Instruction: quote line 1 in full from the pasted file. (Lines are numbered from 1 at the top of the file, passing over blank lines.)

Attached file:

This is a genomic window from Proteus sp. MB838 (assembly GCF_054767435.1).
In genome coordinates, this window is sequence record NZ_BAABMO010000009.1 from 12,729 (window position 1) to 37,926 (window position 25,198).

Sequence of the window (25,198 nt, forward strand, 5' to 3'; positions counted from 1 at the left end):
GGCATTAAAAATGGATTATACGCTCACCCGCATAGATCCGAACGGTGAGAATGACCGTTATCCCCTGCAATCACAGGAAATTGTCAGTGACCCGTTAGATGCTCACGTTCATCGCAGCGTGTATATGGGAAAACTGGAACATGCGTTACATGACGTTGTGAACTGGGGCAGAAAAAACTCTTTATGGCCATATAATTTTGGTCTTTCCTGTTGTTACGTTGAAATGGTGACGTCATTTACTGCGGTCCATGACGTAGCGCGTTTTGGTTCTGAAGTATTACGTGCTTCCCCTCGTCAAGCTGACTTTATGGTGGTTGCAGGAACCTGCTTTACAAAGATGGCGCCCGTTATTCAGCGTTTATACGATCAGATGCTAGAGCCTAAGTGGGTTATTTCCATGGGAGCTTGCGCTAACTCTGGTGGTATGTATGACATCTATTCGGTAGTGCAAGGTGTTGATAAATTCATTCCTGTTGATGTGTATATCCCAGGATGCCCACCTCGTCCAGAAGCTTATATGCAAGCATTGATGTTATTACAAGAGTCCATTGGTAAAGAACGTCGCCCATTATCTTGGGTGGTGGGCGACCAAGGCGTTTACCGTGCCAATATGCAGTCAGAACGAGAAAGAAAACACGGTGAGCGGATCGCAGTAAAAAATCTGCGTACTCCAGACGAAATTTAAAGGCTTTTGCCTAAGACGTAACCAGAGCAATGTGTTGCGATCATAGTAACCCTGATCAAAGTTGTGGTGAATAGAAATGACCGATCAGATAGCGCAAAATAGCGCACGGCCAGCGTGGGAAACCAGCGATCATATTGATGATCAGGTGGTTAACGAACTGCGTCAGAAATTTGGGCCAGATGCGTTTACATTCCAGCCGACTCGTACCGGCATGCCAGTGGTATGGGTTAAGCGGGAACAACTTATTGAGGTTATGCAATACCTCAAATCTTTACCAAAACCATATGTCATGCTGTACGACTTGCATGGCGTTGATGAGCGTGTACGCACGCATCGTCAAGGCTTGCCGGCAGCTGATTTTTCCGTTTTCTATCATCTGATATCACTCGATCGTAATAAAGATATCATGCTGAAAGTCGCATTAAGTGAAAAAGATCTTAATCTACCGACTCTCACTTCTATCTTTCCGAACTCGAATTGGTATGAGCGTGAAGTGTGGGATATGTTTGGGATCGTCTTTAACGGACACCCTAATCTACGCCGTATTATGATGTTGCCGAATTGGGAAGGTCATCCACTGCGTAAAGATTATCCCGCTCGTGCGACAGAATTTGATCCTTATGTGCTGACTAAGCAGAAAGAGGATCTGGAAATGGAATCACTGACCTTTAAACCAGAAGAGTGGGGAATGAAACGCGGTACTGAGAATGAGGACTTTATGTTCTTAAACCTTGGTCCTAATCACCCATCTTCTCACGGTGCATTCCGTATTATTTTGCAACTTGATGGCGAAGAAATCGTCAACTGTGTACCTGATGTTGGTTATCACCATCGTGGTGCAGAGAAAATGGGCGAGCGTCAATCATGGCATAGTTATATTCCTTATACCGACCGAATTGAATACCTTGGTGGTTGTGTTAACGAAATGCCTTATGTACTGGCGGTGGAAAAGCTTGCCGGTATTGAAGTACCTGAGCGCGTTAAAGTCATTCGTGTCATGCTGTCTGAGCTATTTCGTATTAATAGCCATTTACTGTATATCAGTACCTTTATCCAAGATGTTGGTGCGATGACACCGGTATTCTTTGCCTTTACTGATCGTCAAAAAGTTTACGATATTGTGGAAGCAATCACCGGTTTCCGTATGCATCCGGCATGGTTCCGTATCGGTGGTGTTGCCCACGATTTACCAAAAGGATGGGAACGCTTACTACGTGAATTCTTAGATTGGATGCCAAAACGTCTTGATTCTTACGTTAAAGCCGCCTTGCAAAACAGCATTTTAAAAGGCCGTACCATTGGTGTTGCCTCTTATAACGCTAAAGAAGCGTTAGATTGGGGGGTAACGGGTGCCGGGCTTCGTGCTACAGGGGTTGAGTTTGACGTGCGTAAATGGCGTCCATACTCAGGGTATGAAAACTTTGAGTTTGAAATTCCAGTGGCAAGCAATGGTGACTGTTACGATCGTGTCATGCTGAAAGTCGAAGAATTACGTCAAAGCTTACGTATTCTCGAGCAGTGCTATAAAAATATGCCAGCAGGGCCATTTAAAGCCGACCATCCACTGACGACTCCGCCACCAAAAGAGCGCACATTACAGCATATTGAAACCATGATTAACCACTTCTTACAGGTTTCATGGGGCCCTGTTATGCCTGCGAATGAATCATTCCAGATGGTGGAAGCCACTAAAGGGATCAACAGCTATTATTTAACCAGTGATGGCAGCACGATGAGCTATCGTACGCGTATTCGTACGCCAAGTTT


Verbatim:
This is a genomic window from Proteus sp. MB838 (assembly GCF_054767435.1).